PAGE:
Banking inquiry, global market rout among key influences of 2018

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Glenn Freeman: As 2018 draws to a close, I've spoken with some of the analysts and experts across Morningstar Australia to get their thoughts on what they see as some of the most impactful and surprising events across various asset classes during the year. They have also given us their views on how they think individual investors might respond in 2019.

David Ellis: What surprised me the most in this year in my coverage, the financial sector, particularly the major banks, was the impact of the royal commission. When it was announced approximately 12 months ago, I didn't think it was going to have such a damaging outcome for the major banks and key financial services businesses, particularly AMP and IOOF. But when the hearing started in March, it was obvious right from the beginning that it was going to be very, very tough for the major banks and the other entities that fronted up to the Commission. A lot of damaging revelations, a lot of damaging evidence and a lot of executives from the financial institutions were put under a lot of pressure, extreme pressure at the hearings.

Peter Warnes: The big surprises in 2018 no doubt were the Hayne Royal Commission and the fallout from it has been quite devastating for the financial services industry. Banks have been 30 per cent to 35 per cent of our market and they have taken an absolute pounding and that's one of the reasons why the Australian market has struggled through 2018 in spite the fact that the resources have done very, very well. The speed with which the FAANGs, those five companies in the US, drove the markets to record levels in both January and September, how quickly they have come back in the last quarter. All of them back over 20 per cent, Facebook and Netflix about 35 per cent. And it's very, very difficult now to find people who wanted to buy at the dip. It's more seller rally rather than buying at the dip. And I think that they are the two big surprises for 2018.

Brian Han: In telecom, the two biggest influences were, one, the unprecedented competitive intensity in mobile and two, the margin-crunching impact of the NBN. Now, competition was so bad in mobile that it led to a couple of profit warnings from Telstra and it may have even possibly led TPG Telecom to rethink its ambition to become the fourth mobile operator in Australia and deciding instead to merge with Vodafone Australia. As for the NBN, the economics for the resellers are such that we don't think the pricing model for the NBN is sustainable because all the players are making so little money out of it.

Sarah Fox: In global equities, I think what investors will remember the most was how it ended. The market environment was very difficult for investors and for a lot of managers in October. I heard an interesting stat the other day from a manager that said 90 per cent of all global asset classes posted negative returns year-to-date through November in 2018. The last time that happened was in 1920. And if you compare that to 2017, it was 1 per cent of global asset classes that posted negative returns to November. So, it's been a really difficult environment. And while I think managers, sort of, saw the volatility late in September, I think the magnitude of the loss was a surprise. There were a few things that were playing out there. Trade wars and tariffs and Brexit, which hurt a few industrials and energy sectors. But even hawkish Fed's rhetoric around rising interest rates hurt financials.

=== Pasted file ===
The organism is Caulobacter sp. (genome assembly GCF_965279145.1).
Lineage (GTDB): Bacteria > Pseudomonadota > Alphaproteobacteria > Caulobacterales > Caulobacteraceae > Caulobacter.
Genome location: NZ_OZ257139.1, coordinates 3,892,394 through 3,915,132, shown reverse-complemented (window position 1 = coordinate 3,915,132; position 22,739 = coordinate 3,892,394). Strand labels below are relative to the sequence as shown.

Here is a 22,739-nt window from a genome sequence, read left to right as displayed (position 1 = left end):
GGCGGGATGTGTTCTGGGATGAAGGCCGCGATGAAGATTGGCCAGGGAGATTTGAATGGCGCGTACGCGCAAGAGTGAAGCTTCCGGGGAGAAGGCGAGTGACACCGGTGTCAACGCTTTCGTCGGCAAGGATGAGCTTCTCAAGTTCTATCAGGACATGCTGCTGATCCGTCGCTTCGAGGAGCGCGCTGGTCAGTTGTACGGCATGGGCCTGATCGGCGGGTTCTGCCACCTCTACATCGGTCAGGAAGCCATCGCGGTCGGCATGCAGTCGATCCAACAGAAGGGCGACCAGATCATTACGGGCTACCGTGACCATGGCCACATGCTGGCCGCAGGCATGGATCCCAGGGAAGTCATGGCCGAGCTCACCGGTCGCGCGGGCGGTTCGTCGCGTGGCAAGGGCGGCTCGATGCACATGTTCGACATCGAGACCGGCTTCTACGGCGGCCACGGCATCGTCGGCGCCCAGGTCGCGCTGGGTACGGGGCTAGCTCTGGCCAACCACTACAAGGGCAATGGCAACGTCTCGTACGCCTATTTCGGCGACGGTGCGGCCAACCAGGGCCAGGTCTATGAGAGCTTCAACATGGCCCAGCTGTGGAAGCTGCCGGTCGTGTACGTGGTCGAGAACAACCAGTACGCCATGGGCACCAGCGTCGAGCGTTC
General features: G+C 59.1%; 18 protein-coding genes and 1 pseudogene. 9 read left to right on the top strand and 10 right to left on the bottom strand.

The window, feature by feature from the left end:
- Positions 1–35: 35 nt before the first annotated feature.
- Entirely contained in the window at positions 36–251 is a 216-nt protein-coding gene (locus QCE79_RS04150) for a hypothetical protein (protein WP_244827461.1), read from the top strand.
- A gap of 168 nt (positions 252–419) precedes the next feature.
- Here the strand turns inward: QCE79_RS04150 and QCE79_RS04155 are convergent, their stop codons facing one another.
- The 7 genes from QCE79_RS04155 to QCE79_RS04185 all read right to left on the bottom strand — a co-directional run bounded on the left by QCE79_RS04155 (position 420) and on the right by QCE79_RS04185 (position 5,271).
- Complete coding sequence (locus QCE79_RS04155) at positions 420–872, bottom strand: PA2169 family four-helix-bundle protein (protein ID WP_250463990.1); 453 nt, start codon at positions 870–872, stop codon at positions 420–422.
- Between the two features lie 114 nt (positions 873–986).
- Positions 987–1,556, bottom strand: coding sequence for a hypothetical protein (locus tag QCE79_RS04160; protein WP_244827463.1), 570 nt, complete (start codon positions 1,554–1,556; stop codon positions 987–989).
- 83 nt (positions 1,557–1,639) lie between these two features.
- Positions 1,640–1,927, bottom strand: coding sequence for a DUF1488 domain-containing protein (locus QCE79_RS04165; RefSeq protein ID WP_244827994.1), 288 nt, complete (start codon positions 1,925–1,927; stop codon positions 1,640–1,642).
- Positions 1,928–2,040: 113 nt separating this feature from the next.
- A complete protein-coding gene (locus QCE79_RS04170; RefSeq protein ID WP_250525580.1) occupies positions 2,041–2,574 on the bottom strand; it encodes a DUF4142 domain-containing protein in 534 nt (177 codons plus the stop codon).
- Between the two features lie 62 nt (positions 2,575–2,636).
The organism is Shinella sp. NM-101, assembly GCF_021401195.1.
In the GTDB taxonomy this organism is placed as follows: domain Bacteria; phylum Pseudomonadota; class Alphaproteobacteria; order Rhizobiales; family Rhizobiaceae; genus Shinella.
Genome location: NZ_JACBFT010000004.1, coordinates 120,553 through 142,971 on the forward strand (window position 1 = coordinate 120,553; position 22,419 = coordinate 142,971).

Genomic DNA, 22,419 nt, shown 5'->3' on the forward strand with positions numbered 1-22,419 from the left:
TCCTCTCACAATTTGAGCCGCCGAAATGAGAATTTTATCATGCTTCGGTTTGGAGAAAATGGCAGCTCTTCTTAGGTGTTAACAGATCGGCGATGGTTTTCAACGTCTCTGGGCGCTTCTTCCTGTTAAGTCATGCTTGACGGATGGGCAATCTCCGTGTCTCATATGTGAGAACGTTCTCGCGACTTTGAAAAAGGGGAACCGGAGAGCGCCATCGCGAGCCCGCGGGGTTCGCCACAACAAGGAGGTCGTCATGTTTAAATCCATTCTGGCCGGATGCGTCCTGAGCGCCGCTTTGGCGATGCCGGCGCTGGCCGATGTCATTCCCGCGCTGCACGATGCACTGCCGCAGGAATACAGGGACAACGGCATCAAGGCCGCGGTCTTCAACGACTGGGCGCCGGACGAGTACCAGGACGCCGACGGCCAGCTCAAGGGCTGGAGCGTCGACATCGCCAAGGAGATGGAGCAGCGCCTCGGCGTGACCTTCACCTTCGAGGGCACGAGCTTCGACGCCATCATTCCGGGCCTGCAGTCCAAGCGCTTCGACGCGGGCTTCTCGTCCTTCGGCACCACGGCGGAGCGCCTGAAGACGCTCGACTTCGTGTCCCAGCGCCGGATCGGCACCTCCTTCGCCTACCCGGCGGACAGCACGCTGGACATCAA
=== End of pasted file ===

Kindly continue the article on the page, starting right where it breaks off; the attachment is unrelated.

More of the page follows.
Alexander Prineas: Well, I cover a lot of passive funds and ETFs. So, for many years, we've talked about the structural tailwinds behind those areas, so things like investors wanting low costs, regulatory forces driving out, investors wanting transparency and control over their portfolios. So, I think, those tailwinds remain in place and in particular, the royal commission provides probably an acceleration of some of those trends. So, I think, that could result in a continuation in 2019 of flows going into ETFs and perhaps even an acceleration over time.

Peter Warnes: But I think the worse is over for the banks. I'm not looking for V reversals, but you could get a relief rally in the banks, which would give some support to the Australian market early.

Freeman: From my own perspective, 2018 has genuinely been a really interesting year. We've had the changing relationship between the US and China and also North Korea. We've also seen Brexit, which has entered a new phase in recent weeks. And closer to home, we've had the final at long last a shift and downturn in the Australian property market, particularly within the eastern states of Australia, which will continue to impact the markets and the financial services sectors and investors into 2019 and beyond.

And I'd just like to wish you all a happy and safe Christmas and we'll see you all back here in 2019.

This report appeared on 2022 Morningstar Australasia Pty Limited

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